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Dixon Mercantile provides food, community hub

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DIXON – In an open storefront fitted with a new coat of paint and a roaring woodstove, a crowd milled around to enjoy their breakfasts, chatting with strangers and waiting for seats. At times the line of customers waiting to order at the counter extended all the way to the door.  

The Dixon Mercantile hosts musicians, travelers, hot-spring seekers, foodies and locals looking for a hearty meal each Sunday morning. 

Last week, the crowd was so large that before 11:30 a.m. the restaurant ran out of one of their signature dishes — biscuits and bison gravy. 

According to owner Laura Shannon, people have come from all over the Mission Valley and Missoula to eat at the restaurant. Customers often work a stop at the Mercantile into a trip to Hot Springs, the Bison Range or Glacier National Park. 

Shannon said as the word spreads about the restaurant, a busy Sunday is becoming the norm. The restaurant opened last winter and is only open for Sunday brunch. She expects fewer customers as snow obscures the winding road to Dixon. 

The genesis of a business

Initially, Shannon was looking for land to farm in the Mission Valley when she found the Mercantile for sale on Craigslist. She decided to invest in the building as a place to sell her baked goods instead. 

“There was the opportunity for me to get this building, and we’re just kind of growing it step- by-step and seeing what it turns into,” she said. 

Shannon learned to bake as a child, from her mother. She started baking seriously in 2018 when she was working on a farm in St. Ignatius. Then she started to see making bread and confections as a skill she could use to make a living.  

She makes sourdough breads, pies and cakes from scratch. Initially, Shannon planned to just sell baked goods, but then, her friend Alyssa Kennamer, who also works as a sausage maker, needed a place to live for the winter. Now, Kennamer leads the kitchen and helps develops the brunch menu in exchange for rent in a room in the building.

Bre Ward is the other cook, and Shannon’s boyfriend Cooper Malin handles the graphic design for the business and maintenance on the building. The restaurant is also staffed by three local youth, who Shannon met when they came to eat at the Mercantile.

A carefully constructed menu

Much of the food served at the Mercantile comes from farms in the area and this includes meat from Lower Crossing Farm in St. Ignatius and food that community members harvest nearby. 

“People will knock on our door to sell us foraged mushrooms or apples from their apple trees,” Shannon said. She likes buying ingredients from people in the community who eat at the restaurant. When the farmer who provides the mercantile with bison meat brought a box of bison bones to the restaurant, they added bone broth to the menu. 

Patrick Schuler of Missoula made a special trip to Dixon for brunch with his family. He said the first time he went to the Mercantile was because a friend recommended it. After that meal, he went to the Bison Range. This time though, the food alone drew him to the restaurant.

“We thought it was so good we had to come back,” he said. 

Shannon said the food’s flavor comes from a combination of high-quality ingredients and creative recipe development. The menu changes quarterly, and everything is made from scratch. It includes classics like biscuits and gravy and items for more adventurous eaters like spicy pupusas and cornbread waffles with jalapeño jelly. There’s a special each week.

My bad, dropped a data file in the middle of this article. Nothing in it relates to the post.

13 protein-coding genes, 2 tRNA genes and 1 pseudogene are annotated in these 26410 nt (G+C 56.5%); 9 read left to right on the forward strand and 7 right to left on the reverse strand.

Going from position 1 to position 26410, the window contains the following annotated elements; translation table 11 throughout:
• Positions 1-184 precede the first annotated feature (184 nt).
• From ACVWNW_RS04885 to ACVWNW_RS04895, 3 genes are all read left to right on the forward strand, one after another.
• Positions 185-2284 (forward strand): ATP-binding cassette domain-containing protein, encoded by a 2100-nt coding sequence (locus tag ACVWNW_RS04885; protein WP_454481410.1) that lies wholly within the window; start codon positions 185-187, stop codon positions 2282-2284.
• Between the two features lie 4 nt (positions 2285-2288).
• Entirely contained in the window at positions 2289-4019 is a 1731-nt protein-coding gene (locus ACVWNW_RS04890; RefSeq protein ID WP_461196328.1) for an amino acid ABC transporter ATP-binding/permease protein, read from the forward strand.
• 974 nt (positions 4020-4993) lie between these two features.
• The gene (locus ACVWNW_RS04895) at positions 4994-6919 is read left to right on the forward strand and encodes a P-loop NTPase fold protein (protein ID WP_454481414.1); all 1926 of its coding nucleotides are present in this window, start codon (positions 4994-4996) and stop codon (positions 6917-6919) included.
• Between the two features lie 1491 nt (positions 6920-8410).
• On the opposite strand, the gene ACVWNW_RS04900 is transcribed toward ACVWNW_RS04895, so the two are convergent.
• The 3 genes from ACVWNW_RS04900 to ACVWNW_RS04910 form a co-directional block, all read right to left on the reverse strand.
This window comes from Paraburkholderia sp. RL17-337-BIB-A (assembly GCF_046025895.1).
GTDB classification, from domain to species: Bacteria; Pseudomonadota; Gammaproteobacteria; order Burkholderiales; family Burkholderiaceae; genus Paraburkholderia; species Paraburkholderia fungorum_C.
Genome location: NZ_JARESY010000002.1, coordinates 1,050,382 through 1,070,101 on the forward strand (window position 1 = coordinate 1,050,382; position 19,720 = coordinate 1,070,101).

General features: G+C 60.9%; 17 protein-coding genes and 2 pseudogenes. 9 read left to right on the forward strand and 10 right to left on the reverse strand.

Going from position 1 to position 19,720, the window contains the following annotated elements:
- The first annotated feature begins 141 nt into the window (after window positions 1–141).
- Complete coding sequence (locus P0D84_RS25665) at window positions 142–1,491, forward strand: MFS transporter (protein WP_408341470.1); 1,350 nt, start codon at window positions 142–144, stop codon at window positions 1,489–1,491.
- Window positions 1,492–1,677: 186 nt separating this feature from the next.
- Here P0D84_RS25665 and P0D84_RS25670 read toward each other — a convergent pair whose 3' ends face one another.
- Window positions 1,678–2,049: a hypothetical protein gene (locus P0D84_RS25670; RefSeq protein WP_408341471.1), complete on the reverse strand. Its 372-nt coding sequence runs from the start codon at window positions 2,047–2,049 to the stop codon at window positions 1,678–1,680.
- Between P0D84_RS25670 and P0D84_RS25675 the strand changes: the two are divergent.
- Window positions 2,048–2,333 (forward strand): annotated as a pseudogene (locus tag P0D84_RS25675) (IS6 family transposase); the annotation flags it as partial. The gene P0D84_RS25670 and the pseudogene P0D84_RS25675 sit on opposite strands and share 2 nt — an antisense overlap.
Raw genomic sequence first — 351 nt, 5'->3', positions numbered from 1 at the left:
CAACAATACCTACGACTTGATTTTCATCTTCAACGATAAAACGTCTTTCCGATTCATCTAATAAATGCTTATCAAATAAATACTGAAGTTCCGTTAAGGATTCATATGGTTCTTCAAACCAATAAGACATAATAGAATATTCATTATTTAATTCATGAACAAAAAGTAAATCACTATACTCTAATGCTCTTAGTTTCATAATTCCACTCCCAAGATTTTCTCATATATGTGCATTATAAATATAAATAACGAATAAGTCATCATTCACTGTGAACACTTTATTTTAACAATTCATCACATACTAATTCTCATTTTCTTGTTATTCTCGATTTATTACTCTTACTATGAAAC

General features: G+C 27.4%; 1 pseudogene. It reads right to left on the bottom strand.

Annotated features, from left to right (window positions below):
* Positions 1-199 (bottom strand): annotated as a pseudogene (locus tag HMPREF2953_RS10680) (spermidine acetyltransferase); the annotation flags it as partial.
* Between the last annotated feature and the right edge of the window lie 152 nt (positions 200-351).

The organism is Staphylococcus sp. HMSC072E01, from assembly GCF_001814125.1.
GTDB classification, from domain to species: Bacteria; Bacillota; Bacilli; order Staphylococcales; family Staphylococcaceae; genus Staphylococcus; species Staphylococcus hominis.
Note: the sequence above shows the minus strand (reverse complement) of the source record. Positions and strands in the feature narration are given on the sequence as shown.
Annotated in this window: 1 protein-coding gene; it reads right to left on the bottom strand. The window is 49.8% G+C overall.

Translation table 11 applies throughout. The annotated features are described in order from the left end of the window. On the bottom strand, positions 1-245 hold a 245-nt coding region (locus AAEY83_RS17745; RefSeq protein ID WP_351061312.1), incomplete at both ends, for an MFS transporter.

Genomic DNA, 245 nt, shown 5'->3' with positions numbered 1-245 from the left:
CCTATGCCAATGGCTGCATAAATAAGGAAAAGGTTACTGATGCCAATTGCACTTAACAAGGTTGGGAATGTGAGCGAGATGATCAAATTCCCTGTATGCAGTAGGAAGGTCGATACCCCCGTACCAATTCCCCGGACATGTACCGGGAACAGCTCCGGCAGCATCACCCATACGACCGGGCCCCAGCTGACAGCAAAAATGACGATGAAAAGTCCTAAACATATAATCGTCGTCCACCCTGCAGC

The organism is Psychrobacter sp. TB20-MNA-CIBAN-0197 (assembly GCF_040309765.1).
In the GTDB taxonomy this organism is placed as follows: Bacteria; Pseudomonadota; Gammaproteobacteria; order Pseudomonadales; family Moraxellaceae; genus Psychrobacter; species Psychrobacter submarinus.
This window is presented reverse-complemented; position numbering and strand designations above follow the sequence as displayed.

Shannon said she and Kennamer come up with the menu for each week together, using a wide variety of inspiration. “We use Alyssa’s family recipes and also pull from different international tastes and spices and flavors,” she said. 

The legacy of  the Dixon Mercantile

Shannon is taking advantage of all the old building has to offer. Guests can rent a loft room with a clawfoot tub in the building through Airbnb. She rents the restaurant space out to the community for events on days she’s not open. Shannon, Malin and their infant son Arlo live in the building as well. 

The Mercantile was built in 1912 and holds a lot of history in the town. Shannon enjoys hearing from people who were part of the history of the mercantile. Some remember it in its earlier iterations as a general store. 

Shannon thinks it’s important for out-of-town visitors to understand the place where the mercantile is located. Soon customers will be able to peruse a history of the building and a detailed map of the region. 

On the third Thursday of each month, the mercantile hosts vinyl nights. Missoula DJ Jesse Brenneman plays his vinyl collection, and attendees dance and play board games. Attendees can pay $10 to purchase soup and bread Shannon makes, or they can bring a dish to pass in exchange for their share of soup. Those whose strength is clean up can scrub dishes to earn their dinner. 

At the November 21 vinyl night, guests will have the chance to sample and provide feedback on the mercantile’s potential Thanksgiving pie offerings. 

For now, the mercantile is open only a few days a month. Shannon hopes to increase her hours next summer. She’s excited to see how she and the community come to use the space. She wants the mercantile to live up to its title. 

“I chose a name as generic as possible to leave the opportunity for people to use the space any way they wanted to since I didn’t have a clear plan,” she said. “It’s this open space that people should use.” 


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